Americans use bridges daily to commute and throughout the country, there are more than 47,000 deemed “structurally deficient” by the American Road and Transportation Builders.
In its annual report, there are 14 bridges identified on the Central Coast. But Caltrans is reassuring the public that these and all bridges, inspected every two years, are safe to travel on and under.
Though the ARTBA says progress on maintaining and fixing these bridges has slowed.
“At the current rate, it would take 80 years to fix all of the nation’s structurally deficient bridges.”
It goes on to state of the 1,319 bridges in 24th Congressional District, which includes San Luis Obispo and Santa Barbara counties, 78, or 5.9 percent, are classified as structurally deficient. This means one of the key elements is in poor or worse condition, according to its report.
The only bridge under this definition in San Luis Obispo County identified in the report is in Paso Robles, located on 24th Street over the railroad track. Built in 1959, it has nearly 15,700 crossings each day.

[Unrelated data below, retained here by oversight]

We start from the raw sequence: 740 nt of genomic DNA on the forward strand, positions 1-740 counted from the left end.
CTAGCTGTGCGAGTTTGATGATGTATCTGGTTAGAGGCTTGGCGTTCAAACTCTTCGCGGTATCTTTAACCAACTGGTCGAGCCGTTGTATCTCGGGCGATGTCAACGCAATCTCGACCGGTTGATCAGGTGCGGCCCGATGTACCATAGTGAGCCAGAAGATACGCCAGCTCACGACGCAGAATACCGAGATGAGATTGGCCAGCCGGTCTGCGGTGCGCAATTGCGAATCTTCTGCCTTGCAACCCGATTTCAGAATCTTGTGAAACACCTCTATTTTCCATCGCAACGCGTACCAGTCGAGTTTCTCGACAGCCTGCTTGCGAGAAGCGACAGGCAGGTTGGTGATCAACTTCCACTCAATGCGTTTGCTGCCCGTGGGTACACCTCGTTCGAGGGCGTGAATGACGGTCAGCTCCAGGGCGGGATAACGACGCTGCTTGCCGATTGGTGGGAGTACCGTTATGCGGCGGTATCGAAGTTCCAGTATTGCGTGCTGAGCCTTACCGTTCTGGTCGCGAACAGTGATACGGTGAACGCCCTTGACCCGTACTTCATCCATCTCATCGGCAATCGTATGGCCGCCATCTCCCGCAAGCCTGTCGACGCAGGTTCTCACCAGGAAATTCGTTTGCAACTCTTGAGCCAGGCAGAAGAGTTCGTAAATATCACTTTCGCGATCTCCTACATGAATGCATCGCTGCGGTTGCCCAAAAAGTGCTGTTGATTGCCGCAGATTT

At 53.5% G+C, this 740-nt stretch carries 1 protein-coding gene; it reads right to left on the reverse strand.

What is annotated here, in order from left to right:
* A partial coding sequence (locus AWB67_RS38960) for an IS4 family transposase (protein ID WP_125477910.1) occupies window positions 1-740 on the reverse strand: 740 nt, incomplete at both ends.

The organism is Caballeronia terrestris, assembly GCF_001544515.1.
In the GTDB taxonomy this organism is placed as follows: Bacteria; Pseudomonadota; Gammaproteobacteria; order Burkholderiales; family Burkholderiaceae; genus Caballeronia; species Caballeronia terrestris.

The report identifies 14 bridges in various areas of Santa Barbara County, most with tens of thousands of daily crossings. None are newer than 1974, with the oldest one built in 1907. That one is located on U.S. Hwy 101 SB over Arroyo Parida.
Caltrans says the report’s wording inspires fear and motorists should feel safe traveling these structures.
“Very simply if we felt that a highway or a bridge or an intersection was in an unsafe condition for the public, we would simply close it,” Jim Shivers said, Caltrans District 4 public affairs. “All of the bridges in our district as best I know are open and anyone who has any intention on bicycling or walking or driving across any bridge on the Central Coast should understand it is in good shape, it’s safe, and they should have no reservations about using it.”
Shivers said Caltrans is proud of the work it has done to maintain these bridges.
Repairs are needed on 271 bridges in the district, which will cost an estimated $184.8 million.
California ranks 7th in the nation with 1,812 bridges identified in the report.